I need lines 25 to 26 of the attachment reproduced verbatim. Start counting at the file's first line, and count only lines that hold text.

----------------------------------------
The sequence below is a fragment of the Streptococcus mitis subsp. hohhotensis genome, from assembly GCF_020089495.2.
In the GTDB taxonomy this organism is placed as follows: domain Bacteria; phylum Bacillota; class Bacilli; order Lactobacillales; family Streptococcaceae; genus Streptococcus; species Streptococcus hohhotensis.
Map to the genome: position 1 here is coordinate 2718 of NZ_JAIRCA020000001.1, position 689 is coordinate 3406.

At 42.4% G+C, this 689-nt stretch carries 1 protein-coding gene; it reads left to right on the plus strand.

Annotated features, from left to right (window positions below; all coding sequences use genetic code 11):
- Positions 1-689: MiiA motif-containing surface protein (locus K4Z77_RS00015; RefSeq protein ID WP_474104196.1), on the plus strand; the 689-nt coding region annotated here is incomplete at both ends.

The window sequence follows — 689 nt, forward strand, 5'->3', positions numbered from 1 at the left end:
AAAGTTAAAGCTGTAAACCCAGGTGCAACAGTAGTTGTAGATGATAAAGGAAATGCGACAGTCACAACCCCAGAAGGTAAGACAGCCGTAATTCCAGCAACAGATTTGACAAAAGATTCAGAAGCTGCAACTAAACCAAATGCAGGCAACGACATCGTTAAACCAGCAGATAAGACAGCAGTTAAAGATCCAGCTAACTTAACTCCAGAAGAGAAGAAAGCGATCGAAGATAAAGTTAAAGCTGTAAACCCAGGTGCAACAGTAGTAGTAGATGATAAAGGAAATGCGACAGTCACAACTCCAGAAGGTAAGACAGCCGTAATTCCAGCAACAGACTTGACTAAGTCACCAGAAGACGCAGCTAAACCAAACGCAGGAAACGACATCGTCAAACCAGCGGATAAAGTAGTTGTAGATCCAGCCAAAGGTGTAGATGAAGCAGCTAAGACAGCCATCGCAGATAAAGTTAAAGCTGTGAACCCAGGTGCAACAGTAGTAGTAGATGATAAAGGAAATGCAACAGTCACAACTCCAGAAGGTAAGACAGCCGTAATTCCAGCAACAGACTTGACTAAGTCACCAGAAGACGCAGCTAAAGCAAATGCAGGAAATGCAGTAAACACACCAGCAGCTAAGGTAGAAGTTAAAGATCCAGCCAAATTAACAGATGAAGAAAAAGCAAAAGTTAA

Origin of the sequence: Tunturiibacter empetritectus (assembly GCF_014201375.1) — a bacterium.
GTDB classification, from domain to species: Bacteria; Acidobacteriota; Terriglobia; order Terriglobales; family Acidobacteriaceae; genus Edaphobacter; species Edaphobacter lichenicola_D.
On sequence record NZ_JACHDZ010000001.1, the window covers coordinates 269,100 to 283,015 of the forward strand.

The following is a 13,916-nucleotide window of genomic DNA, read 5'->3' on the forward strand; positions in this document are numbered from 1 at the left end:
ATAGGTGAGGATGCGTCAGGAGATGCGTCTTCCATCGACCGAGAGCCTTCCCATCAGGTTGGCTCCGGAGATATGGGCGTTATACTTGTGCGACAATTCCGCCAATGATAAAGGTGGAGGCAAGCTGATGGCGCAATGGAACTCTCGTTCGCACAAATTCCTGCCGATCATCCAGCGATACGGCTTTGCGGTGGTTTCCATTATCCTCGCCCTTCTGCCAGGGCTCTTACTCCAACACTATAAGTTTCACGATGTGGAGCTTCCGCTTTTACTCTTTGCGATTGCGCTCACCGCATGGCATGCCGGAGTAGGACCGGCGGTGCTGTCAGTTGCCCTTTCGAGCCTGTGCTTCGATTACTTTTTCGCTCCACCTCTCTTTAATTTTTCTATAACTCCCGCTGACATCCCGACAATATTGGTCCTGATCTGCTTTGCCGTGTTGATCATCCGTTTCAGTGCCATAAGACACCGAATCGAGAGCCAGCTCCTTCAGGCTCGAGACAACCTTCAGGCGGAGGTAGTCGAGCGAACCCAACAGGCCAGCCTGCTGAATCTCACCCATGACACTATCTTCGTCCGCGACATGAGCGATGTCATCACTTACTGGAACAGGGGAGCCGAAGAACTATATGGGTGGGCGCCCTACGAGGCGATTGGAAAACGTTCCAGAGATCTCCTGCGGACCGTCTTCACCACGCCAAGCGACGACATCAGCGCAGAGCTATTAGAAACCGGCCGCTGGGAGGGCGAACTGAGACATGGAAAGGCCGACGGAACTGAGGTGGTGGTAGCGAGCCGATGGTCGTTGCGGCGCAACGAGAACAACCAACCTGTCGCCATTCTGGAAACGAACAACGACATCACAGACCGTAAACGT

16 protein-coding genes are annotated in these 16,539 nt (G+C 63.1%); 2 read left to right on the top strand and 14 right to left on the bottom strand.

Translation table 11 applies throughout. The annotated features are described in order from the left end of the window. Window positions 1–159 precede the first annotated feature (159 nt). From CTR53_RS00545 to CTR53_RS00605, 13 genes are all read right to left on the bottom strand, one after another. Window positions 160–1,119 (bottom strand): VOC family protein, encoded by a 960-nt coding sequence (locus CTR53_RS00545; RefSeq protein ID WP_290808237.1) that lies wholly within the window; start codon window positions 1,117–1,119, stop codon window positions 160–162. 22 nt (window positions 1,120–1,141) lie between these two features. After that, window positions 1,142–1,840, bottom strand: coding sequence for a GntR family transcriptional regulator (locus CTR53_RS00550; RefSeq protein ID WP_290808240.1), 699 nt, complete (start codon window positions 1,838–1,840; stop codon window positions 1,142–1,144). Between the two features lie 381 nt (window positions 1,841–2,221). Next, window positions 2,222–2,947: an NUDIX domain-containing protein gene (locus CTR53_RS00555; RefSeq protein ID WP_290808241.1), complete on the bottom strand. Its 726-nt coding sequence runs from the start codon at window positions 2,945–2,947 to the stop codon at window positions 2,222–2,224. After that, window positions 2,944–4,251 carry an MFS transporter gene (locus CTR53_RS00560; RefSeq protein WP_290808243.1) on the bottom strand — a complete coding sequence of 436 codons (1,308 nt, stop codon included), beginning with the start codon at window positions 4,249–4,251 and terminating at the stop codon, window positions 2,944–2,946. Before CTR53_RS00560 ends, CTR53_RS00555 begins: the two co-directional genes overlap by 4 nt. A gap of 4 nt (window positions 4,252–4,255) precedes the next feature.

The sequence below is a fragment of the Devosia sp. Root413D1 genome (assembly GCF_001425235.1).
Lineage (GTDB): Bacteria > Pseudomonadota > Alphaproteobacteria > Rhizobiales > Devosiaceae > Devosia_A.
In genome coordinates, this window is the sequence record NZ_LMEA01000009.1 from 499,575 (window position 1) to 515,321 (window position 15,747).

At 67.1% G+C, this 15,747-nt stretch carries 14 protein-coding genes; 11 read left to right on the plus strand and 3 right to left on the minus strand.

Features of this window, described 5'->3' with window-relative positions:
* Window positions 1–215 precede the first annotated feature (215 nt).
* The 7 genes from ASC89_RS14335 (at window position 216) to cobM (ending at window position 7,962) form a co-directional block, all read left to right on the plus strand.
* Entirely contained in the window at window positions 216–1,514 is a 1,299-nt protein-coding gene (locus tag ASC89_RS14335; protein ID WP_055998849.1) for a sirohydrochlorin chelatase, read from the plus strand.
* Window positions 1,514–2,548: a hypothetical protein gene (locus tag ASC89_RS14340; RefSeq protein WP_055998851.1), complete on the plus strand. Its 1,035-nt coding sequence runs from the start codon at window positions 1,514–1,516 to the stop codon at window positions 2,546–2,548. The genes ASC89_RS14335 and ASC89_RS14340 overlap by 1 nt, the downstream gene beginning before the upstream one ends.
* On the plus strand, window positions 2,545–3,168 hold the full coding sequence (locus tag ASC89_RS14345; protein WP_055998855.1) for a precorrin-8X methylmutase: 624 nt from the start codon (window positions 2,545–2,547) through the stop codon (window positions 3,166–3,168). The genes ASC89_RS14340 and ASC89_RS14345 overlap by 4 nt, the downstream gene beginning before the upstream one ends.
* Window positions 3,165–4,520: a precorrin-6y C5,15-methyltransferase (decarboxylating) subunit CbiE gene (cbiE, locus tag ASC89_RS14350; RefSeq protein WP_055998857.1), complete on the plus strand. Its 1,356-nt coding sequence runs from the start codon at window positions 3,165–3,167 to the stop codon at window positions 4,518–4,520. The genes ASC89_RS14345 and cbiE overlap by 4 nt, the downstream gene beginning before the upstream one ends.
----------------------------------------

* On the plus strand, window positions 2,545–3,168 hold the full coding sequence (locus tag ASC89_RS14345; protein WP_055998855.1) for a precorrin-8X methylmutase: 624 nt from the start codon (window positions 2,545–2,547) through the stop codon (window positions 3,166–3,168). The genes ASC89_RS14340 and ASC89_RS14345 overlap by 4 nt, the downstream gene beginning before the upstream one ends.
* Window positions 3,165–4,520: a precorrin-6y C5,15-methyltransferase (decarboxylating) subunit CbiE gene (cbiE, locus tag ASC89_RS14350; RefSeq protein WP_055998857.1), complete on the plus strand. Its 1,356-nt coding sequence runs from the start codon at window positions 3,165–3,167 to the stop codon at window positions 4,518–4,520. The genes ASC89_RS14345 and cbiE overlap by 4 nt, the downstream gene beginning before the upstream one ends.